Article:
ESMS was sector leading in the area of education technology, long before the pandemic hit but the last 12 months of distance learning has allowed us to re-imagine our role in the classroom and beyond the school gates. We asked Mr Kane, Head of ESMS Junior School what impact these digital advances will have on the more traditional aspects of the education we offer at ESMS Junior School:
When the ESMS Junior School envisaged a means of articulating ‘what we are about’, we decided upon the concept of a tree. We are big on nature here in the Junior School, so it did seem quite apt.
The idea is that the roots equate to our Values, whilst the three interconnected branches signify our approach to curricular, extra-curricular and pastoral matters. Simple.
Yet in the original design, there was one extra feature which could easily be missed, or worse still, could be deemed ‘unnecessary’ in the eyes of a graphic designer. On each side of the tree trunk there was a word. On the left, ‘Traditional’ and on the right, ‘Modern’.
The ESMS Junior School has long been an advocate of those skills which might now be deemed as traditional in nature. It is a school where we see the importance of good handwriting, and I would venture that we concentrate on that skill more than most. We focus on spelling and grammar. We have a ‘traditional’ view of school uniform and we are not frightened to include the word Respect amongst our 9 Values.
Sometimes I am asked to justify these traditional elements of the school, and when this happens, I give the following answers:
Handwriting is a skill which demands dexterity and coordination and an attention to detail in a world which still expects children to use a pen in national exams. Good spelling and grammar ensure a foundation for confident communication. Our uniform allows focus to be on what is inside rather than what we wear, whilst Respect is for yourself, others and the world around us.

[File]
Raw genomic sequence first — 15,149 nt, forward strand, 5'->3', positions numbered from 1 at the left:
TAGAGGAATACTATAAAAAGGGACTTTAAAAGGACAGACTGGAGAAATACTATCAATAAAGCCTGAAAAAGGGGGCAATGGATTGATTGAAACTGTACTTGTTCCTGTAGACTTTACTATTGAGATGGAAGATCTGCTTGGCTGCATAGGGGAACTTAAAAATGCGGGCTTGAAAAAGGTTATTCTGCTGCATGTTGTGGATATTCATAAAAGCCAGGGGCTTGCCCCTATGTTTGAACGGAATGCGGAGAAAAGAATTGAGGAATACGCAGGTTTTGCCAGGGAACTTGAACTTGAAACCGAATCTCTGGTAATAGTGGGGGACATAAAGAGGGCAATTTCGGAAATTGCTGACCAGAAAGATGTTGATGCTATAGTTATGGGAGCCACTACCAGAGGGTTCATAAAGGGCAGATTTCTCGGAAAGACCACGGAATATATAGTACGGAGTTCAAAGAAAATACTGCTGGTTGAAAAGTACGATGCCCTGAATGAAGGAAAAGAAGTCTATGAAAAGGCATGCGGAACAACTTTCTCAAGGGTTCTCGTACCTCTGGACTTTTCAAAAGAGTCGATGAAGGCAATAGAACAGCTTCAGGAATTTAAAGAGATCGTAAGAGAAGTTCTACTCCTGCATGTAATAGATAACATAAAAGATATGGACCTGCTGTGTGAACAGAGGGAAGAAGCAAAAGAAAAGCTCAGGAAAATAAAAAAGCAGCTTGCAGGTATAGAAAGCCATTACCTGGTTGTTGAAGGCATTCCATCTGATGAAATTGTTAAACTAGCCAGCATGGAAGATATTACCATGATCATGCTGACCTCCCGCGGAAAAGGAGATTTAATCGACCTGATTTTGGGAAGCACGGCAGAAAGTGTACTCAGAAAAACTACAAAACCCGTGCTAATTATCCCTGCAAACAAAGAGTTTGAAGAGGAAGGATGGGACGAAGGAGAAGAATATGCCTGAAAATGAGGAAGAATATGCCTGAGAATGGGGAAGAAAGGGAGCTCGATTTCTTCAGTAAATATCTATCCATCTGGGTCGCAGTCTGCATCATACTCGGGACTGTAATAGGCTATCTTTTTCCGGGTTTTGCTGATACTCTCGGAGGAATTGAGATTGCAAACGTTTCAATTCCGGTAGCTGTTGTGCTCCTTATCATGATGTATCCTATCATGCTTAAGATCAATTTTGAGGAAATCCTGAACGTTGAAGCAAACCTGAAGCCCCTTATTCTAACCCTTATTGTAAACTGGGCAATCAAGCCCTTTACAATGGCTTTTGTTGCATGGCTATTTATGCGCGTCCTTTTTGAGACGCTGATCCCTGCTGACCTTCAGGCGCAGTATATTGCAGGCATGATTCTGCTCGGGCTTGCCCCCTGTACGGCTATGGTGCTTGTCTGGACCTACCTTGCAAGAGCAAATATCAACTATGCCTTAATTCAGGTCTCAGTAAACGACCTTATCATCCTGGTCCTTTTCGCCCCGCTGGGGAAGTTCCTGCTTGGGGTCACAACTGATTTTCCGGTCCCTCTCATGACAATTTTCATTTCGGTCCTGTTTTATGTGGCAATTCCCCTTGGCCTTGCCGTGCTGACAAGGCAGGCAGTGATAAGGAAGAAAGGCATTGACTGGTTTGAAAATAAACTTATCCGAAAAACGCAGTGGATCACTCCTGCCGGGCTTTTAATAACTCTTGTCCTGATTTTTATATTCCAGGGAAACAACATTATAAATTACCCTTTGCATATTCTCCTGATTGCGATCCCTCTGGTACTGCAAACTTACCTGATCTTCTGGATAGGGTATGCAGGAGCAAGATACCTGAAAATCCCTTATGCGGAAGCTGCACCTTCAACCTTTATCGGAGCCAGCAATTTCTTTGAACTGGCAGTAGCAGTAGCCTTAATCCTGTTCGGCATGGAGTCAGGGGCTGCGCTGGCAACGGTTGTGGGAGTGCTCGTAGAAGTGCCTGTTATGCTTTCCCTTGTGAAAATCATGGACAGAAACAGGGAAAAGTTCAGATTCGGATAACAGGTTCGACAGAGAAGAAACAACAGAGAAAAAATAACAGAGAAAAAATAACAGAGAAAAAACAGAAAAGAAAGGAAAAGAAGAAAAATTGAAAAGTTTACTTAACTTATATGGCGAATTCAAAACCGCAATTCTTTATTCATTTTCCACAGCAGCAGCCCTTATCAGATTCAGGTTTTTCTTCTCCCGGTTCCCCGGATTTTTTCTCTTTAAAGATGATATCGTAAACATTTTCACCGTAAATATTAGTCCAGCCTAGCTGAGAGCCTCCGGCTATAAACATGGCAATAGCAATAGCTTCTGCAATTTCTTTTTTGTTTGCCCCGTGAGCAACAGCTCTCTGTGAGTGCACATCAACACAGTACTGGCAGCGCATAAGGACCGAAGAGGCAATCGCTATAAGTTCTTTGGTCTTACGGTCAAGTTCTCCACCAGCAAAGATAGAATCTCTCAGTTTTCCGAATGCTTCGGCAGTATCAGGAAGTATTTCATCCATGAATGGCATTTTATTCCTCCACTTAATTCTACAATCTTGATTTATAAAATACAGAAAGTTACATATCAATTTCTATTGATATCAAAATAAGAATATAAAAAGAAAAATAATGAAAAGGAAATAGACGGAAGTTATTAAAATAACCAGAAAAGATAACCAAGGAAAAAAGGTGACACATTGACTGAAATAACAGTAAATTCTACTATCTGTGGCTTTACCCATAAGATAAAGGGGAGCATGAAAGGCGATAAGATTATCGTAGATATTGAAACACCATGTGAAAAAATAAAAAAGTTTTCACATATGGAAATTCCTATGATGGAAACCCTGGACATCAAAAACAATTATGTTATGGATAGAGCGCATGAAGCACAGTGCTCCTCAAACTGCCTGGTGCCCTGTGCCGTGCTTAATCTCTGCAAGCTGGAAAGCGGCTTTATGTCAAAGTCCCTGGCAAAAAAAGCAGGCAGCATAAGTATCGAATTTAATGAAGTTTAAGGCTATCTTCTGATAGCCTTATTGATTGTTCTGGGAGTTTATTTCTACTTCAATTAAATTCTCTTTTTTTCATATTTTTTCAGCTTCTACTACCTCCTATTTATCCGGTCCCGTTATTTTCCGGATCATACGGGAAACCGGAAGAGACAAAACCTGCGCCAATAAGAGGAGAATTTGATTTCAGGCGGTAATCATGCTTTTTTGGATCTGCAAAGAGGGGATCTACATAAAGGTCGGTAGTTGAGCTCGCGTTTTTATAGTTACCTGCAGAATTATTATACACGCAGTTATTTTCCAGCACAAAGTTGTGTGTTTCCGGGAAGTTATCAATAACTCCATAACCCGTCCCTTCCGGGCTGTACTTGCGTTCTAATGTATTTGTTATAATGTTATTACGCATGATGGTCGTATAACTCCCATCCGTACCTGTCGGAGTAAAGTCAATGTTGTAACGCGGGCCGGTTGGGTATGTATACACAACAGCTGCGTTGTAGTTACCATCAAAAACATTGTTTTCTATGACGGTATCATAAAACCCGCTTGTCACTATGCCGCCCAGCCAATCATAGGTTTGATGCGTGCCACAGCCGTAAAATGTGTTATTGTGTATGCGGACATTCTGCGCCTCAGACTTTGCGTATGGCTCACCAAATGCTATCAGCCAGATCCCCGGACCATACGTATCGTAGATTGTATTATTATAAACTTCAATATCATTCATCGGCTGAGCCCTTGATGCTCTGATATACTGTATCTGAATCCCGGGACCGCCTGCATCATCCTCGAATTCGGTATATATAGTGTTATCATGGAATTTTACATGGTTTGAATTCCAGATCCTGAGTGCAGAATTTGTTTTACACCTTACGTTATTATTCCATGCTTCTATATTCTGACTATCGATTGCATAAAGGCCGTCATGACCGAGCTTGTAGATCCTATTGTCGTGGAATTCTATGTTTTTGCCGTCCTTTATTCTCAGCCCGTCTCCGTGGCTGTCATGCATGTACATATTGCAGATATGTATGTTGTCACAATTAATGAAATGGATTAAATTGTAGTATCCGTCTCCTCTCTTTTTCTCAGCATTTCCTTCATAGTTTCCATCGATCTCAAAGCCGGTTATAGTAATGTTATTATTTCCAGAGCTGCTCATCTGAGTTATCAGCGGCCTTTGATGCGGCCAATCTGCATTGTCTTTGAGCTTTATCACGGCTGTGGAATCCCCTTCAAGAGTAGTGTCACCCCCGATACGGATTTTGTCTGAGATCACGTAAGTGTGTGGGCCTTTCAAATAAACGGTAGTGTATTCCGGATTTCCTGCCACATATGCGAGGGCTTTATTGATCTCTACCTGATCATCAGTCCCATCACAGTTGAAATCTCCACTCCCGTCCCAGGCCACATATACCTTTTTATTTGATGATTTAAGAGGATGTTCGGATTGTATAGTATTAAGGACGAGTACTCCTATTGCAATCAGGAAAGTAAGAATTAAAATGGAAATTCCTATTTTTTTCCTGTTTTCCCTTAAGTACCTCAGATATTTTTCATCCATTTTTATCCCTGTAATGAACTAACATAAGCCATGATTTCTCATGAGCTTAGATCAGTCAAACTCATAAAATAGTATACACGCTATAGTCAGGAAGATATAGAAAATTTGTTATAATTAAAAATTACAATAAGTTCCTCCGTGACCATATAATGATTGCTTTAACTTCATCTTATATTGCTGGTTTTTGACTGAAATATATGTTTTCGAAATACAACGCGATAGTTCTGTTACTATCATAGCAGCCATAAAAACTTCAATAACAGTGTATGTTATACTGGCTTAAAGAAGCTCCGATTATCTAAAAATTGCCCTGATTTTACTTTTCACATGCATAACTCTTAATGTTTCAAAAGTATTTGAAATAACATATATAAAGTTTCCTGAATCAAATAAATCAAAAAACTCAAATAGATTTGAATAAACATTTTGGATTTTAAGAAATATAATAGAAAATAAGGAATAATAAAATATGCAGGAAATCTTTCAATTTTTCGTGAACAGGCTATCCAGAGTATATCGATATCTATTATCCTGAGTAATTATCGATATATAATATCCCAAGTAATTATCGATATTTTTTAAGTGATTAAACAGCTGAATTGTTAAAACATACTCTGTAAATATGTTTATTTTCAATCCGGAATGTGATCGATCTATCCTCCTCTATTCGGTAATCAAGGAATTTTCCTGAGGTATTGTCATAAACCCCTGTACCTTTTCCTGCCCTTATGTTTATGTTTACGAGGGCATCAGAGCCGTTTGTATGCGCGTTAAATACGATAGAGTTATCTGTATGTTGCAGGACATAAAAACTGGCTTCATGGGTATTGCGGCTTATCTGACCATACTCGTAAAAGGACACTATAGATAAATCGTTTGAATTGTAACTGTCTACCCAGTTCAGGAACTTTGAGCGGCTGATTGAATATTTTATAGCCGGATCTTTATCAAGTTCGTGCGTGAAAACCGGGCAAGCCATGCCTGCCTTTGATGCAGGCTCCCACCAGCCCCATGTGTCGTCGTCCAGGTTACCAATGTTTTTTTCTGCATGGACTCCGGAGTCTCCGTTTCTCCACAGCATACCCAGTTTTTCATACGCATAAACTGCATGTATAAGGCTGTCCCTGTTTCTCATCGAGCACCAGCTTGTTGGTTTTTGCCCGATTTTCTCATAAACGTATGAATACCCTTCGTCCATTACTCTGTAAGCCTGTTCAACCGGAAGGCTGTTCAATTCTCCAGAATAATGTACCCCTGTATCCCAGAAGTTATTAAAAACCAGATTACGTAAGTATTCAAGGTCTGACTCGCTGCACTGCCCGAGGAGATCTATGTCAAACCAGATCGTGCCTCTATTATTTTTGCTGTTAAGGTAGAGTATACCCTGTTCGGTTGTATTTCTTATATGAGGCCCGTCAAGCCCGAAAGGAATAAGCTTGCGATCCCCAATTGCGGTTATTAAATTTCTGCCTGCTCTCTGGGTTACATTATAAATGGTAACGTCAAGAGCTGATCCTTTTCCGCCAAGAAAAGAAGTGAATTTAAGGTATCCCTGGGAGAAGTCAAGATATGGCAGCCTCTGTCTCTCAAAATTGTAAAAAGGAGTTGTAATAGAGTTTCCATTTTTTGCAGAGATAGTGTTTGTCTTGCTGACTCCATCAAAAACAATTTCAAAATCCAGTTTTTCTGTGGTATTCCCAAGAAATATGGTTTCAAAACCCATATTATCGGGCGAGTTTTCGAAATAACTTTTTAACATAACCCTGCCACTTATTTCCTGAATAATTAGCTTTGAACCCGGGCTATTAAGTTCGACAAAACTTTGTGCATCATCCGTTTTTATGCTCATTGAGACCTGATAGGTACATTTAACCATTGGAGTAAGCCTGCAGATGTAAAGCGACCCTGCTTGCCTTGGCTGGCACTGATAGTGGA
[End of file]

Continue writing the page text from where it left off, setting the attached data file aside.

Ultimately, these traditions remain because they refer to skills and qualities which stand up to the test of time. They are the building blocks for the modest confidence which we aim to instil throughout the ESMS journey.
However, none of this prevents ESMS from also being a modern school with a readiness to utilise the latest approaches to support our children. Consequently, there are the new, state of the art buildings to support teaching and learning, drama, music and sport, and a constantly evolving and reflective curriculum. Digital Learning under the supervision of a Head of Junior School ICT and dedicated support staff is offered both in its own right but more importantly, it is also being used through all aspects of the curriculum.
Perhaps best of all, we have a newly invigorated school wherein both staff and children have embraced digital learning and technology. There can be no going back now, and consequently an ambitious programme is in motion to ensure that modern technology will further entwine with the traditional elements that still represent the core of ESMS. There is a new generation of staff with a confidence to use technology in new and exciting ways. The lovely thing is, it has proved contagious, and each Year Group now finds itself with both staff and children, designated to champion new technology and approaches to learning. All of our staff are on board – the pandemic has made sure of that.
As we venture further into the exciting realms of programming, virtual reality and augmenting ‘normal learning’ practices, so we now turn to major decisions about upgrading our network and greater access for our girls and boys. The evolution will be natural, with staff and children on board together. These are exciting times which open possibilities for both the traditional and the modern to have their place – not in contrast, but in partnership.
By combining both aspects, I am confident that our children will have every reason to be the modest, confident, happy and successful adults of the future.